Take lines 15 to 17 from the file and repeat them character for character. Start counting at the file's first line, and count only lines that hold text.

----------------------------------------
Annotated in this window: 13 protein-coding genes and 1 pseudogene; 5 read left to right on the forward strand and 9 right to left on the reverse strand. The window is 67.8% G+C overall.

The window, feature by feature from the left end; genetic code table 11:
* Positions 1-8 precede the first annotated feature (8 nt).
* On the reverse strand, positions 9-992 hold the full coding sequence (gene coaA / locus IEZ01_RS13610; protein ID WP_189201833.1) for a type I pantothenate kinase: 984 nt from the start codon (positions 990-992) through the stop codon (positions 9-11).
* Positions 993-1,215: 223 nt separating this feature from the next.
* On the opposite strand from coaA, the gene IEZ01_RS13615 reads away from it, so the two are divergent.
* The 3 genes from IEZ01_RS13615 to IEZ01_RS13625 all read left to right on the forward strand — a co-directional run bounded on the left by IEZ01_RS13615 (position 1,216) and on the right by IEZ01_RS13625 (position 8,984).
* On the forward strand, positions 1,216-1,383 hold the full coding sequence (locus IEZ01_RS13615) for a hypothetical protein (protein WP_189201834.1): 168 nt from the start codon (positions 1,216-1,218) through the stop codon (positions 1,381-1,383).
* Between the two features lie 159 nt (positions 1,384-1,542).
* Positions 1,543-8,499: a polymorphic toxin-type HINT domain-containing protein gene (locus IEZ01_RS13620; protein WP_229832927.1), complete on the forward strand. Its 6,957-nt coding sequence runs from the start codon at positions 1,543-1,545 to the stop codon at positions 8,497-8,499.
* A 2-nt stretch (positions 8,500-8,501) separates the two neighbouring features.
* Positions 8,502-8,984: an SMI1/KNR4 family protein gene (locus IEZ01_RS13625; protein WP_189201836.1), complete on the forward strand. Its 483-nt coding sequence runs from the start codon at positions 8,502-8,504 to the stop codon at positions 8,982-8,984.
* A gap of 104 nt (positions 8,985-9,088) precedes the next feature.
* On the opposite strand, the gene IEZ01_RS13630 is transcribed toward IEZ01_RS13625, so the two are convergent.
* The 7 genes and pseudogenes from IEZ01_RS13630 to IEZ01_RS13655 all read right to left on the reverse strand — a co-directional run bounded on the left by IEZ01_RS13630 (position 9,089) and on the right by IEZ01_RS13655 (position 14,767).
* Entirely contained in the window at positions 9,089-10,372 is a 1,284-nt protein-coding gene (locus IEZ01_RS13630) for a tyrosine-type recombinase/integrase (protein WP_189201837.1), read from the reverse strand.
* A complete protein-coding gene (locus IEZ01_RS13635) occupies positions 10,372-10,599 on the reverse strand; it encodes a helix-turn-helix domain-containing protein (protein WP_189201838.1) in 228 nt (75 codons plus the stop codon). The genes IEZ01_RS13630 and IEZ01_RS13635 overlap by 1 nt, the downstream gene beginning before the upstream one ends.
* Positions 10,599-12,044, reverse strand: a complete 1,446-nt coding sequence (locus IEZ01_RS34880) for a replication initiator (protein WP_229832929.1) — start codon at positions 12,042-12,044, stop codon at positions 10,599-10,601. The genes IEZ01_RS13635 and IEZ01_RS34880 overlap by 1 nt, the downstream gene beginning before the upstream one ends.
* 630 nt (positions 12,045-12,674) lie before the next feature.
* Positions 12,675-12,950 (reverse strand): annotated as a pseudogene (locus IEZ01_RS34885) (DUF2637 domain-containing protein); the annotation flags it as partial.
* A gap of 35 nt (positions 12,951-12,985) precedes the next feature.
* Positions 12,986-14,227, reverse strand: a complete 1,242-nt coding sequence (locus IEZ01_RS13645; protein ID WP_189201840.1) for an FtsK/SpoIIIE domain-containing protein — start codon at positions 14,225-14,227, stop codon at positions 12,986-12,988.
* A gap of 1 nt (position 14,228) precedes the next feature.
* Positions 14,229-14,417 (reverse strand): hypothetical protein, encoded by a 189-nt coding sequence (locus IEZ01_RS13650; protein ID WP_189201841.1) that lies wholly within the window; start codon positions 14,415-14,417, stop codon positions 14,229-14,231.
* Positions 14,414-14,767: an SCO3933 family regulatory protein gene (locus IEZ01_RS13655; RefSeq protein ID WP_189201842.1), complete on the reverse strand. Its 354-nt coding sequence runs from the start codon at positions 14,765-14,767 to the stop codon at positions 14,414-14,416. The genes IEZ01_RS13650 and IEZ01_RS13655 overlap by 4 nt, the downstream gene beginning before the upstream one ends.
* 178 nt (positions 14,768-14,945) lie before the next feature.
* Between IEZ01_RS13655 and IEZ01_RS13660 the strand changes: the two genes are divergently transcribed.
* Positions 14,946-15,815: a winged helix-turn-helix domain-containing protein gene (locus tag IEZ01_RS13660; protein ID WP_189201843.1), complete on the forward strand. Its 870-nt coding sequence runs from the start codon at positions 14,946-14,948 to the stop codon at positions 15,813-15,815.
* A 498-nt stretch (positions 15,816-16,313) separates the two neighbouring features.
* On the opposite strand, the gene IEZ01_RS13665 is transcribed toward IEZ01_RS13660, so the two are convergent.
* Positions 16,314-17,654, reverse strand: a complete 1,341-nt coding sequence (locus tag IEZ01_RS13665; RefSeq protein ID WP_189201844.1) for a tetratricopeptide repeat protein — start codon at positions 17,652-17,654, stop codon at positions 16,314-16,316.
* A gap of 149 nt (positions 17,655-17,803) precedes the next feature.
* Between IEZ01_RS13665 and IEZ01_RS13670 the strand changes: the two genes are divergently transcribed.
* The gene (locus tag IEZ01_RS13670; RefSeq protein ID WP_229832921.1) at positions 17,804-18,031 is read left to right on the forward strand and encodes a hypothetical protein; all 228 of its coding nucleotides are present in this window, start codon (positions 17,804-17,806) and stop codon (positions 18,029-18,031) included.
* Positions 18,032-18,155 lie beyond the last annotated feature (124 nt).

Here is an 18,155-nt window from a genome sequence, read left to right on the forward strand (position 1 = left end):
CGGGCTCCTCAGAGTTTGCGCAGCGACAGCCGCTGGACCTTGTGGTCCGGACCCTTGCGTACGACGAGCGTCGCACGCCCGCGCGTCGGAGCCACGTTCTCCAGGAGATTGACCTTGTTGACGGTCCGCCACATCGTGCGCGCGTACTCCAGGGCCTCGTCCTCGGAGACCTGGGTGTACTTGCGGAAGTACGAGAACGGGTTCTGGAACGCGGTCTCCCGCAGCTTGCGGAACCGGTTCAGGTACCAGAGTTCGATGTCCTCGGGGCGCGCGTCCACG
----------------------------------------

* The 7 genes and pseudogenes from IEZ01_RS13630 to IEZ01_RS13655 all read right to left on the reverse strand — a co-directional run bounded on the left by IEZ01_RS13630 (position 9,089) and on the right by IEZ01_RS13655 (position 14,767).
* Entirely contained in the window at positions 9,089-10,372 is a 1,284-nt protein-coding gene (locus IEZ01_RS13630) for a tyrosine-type recombinase/integrase (protein WP_189201837.1), read from the reverse strand.
* A complete protein-coding gene (locus IEZ01_RS13635) occupies positions 10,372-10,599 on the reverse strand; it encodes a helix-turn-helix domain-containing protein (protein WP_189201838.1) in 228 nt (75 codons plus the stop codon). The genes IEZ01_RS13630 and IEZ01_RS13635 overlap by 1 nt, the downstream gene beginning before the upstream one ends.